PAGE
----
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Across the Great Divide

In Crowded Idaho Republican House Primary, Moderate Could Win

Conventional wisdom suggests the candidate who most effectively courts the right will win the Republican primary in Idaho’s 1st district open-seat race.

But with six candidates vying for the GOP nomination, it’s former state Sen. Sheila Sorensen, the one moderate, who might ultimately emerge victorious.

“When a lot of candidates have similar philosophies, it creates an opportunity for a moderate,” said Garry Lough, executive director of the Idaho Republican Party.

Rep. Butch Otter’s (R-Idaho) decision to run for governor next year was followed by a flood of Republicans eager to capture a House seat — one of two in this solidly GOP state — that Otter won last year with a whopping 69 percent of the vote.

The deep field includes Sorensen; state Sen. Skip Brandt; state Controller Keith Johnson; state Rep. Bill Sali; Idaho Water Users Association Executive Director Norm Semanko and Canyon County Commissioner Robert Vasquez.

There is no clear frontrunner, though Sorensen has been endorsed by Rep. Mike Simpson (R-Idaho). GOP insider Larry Eastland called Sorensen the “liberal” Republican of the field who could win, but only if the other five candidates split the conservative vote and she attracts the support of Democrats, who can vote for her courtesy of Idaho’s open primary.

“Sheila’s crossover vote in a crowded primary could get her the nomination,” said Eastland, a Boise businessman and former gubernatorial candidate. “In a one-on-one, she might as well” drop out.

Sorensen refers to herself as “the business Republican” in the race, but has been slapped with labels such as “moderate” and “liberal” because of some votes she cast and positions she took while serving in the Idaho Legislature.

She voted against bills to outlaw partial-birth abortion and require that minors receive parental consent before undergoing the procedure. However, she is opposed to abortion and voted against those bills because she believes they were poorly written laws, as proven by the fact that the state has spent around $1 million defending the laws in court, according to her spokesman, Chuck Malloy.

On the fundraising front, Sorensen plans to raise money from outside sources, but already has loaned her campaign money, and has plans to make additional loans if necessary, Malloy said.

The primary isn’t until late May, and Eastland gives the edge to Johnson, the state controller. Eastland expects the field to shrink, and said Johnson’s institutional support and success running statewide will be an asset.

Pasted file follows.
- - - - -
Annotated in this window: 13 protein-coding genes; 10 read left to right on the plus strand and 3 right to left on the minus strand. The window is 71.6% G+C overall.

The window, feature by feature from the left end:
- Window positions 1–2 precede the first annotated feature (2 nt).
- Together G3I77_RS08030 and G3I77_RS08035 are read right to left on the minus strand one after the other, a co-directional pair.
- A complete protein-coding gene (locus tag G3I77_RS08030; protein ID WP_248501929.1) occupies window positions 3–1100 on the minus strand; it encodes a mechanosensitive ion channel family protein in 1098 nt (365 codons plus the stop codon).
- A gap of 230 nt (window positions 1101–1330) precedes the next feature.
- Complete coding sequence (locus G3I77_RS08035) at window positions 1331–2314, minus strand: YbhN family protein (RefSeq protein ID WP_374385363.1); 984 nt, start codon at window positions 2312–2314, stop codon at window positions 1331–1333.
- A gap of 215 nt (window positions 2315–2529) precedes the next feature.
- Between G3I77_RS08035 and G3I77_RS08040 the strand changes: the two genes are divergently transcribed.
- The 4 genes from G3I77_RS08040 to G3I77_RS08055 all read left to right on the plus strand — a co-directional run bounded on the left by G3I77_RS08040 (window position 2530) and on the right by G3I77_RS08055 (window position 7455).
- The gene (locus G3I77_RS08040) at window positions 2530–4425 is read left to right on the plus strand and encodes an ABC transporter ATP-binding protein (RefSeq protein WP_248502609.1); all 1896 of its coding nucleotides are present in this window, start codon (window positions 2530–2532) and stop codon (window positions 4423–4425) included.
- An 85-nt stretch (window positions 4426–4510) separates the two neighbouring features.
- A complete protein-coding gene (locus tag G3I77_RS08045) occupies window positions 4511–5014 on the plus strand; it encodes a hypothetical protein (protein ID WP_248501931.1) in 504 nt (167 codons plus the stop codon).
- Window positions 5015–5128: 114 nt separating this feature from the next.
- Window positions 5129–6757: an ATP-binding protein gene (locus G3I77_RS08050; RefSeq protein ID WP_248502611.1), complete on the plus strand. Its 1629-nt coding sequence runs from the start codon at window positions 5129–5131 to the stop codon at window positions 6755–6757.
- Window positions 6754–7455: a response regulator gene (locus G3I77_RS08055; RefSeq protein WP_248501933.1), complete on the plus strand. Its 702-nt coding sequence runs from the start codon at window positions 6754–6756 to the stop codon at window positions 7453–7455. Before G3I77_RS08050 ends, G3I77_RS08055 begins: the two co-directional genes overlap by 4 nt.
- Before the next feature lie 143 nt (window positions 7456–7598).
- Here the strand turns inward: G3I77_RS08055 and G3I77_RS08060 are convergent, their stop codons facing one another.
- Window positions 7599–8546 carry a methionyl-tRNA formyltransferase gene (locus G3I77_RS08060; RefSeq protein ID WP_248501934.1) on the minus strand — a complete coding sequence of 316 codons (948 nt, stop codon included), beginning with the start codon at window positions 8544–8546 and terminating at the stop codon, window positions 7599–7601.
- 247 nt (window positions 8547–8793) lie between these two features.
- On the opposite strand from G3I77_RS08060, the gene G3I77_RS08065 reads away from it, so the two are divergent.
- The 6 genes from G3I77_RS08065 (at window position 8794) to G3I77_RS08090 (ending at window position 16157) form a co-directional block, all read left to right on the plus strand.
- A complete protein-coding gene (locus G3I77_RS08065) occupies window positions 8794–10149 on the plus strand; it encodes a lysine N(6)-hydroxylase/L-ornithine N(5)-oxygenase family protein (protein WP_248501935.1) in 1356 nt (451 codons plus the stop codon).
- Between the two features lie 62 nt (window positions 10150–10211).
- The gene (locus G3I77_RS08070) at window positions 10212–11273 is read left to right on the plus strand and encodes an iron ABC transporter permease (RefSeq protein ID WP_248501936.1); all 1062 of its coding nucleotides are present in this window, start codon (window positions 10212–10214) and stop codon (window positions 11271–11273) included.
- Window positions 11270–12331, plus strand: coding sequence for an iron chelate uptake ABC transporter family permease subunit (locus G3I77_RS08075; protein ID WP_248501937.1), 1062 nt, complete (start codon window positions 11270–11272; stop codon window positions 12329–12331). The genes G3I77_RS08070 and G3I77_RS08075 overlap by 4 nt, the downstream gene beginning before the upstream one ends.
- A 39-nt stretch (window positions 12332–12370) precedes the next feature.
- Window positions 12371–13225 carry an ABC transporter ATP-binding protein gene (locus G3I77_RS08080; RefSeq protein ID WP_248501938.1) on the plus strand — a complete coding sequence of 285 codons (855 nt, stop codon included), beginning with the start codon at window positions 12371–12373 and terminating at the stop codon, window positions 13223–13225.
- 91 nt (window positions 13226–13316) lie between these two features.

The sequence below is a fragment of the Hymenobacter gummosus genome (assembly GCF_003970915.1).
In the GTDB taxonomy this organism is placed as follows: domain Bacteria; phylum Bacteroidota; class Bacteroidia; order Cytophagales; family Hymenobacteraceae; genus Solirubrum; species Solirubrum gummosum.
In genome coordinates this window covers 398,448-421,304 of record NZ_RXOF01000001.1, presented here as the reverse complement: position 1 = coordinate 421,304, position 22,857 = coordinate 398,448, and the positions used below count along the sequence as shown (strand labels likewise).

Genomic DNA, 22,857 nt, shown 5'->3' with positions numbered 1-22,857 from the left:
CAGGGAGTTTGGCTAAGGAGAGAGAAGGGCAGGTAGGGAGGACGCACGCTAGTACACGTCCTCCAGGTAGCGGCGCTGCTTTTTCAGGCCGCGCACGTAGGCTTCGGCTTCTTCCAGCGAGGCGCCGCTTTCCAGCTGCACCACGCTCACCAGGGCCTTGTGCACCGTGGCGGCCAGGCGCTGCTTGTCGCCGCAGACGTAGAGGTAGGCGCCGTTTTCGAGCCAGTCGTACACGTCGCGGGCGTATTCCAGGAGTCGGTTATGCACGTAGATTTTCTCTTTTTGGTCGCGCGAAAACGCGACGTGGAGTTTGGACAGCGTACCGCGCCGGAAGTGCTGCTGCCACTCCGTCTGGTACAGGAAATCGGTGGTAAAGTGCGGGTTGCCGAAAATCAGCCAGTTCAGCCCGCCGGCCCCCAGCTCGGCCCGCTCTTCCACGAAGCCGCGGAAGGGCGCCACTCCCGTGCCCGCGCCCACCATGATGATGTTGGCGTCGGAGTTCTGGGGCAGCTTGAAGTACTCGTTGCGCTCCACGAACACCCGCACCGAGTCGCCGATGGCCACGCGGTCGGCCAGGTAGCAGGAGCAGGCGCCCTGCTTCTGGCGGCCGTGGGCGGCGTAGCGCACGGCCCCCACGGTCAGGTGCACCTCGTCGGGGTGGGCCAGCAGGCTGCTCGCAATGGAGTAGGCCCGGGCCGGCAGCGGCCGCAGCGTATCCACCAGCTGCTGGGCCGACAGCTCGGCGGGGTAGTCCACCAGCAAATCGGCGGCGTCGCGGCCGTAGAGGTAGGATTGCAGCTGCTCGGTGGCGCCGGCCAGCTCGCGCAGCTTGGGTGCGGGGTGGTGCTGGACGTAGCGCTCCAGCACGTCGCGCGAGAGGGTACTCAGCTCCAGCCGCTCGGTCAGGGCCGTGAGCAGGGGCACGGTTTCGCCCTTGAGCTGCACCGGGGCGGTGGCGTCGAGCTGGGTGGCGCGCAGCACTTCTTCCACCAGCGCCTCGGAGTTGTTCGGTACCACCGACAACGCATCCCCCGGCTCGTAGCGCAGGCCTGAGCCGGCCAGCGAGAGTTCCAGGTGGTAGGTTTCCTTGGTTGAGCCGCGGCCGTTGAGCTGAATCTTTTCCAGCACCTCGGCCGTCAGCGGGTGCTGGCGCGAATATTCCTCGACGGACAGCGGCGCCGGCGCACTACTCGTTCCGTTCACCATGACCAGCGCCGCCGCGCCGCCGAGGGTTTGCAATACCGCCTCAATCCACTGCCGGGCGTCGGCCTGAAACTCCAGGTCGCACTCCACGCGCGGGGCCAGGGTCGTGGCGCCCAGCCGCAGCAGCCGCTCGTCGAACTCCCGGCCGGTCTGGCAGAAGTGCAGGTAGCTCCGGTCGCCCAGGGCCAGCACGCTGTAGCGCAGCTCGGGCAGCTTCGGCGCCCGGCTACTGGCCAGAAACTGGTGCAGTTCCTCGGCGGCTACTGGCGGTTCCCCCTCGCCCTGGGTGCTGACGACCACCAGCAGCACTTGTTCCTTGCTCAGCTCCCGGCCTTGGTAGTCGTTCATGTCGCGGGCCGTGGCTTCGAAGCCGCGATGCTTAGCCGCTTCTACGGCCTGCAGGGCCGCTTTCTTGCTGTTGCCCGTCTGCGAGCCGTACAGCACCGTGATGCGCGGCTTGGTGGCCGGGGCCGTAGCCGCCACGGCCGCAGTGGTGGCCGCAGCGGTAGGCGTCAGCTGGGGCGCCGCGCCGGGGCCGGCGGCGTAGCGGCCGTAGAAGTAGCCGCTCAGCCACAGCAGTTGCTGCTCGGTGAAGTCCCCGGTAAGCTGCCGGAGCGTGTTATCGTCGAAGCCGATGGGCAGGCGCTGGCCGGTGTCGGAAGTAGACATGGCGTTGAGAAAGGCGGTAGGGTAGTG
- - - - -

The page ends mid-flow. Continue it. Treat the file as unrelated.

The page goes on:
Idaho is among the most Republican states in America, and turning more so if there’s any trend at all. President Bush won the state with 68 percent of the vote last year, and Republicans hold all statewide offices except for one, while controlling well over two-thirds of the state Legislature.

Greg Smith, a Republican pollster based in Boise who also hosts a weekly radio show on public affairs and politics, described the primary as a hard race to handicap.

Unlike Eastland, he believes Semanko belongs with Johnson and Sorensen in the top tier of candidates, and is much less convinced the field will thin out before the May 23 primary.

“My signals so far say they are all going to stay in,” Smith said.

Smith does agree with other observers on Sorensen, saying her chances rely largely on her five opponents splitting the conservative vote, which he views as a real possibility.

Aside from political positioning, the race is likely to center around issues such as the economic climate, illegal immigration and gay marriage.

One Republican insider cautioned that any candidate who discounts the appeal of Vasquez’s message of getting tough on illegal immigration does so at his own peril, saying voters might choose the Canyon County commissioner if the other candidates fail to adequately address the issue.

“It resonates with our base,” this Idaho-based Republican said. Observers say at this point, Vasquez’s entire campaign centers around illegal immigration, with some calling him a “one-trick pony.”

The fact that a candidate of Hispanic descent is taking a hardline position on immigration restrictions is particularly noteworthy.

Smith said there is a general unease among Idahoans about the economy, with people feeling insecure that the jobs they have today will still exist tomorrow.

And Eastland noted that social and religious values issues are of larger concern to Idaho Republicans than they are to like-minded GOP voters in other regions of the country.

Where the candidates stand on natural resources — much of the land in Idaho is owned by the federal government — also is expected to play a role in the election, as it does in most state contests.

The two Democrats running for their party’s nomination include retired Boise attorney Larry Grant and Coeur d’Alene small businessman Cecil Kelly. Neither is expected to present a serious challenge to the winner of the Republican primary.

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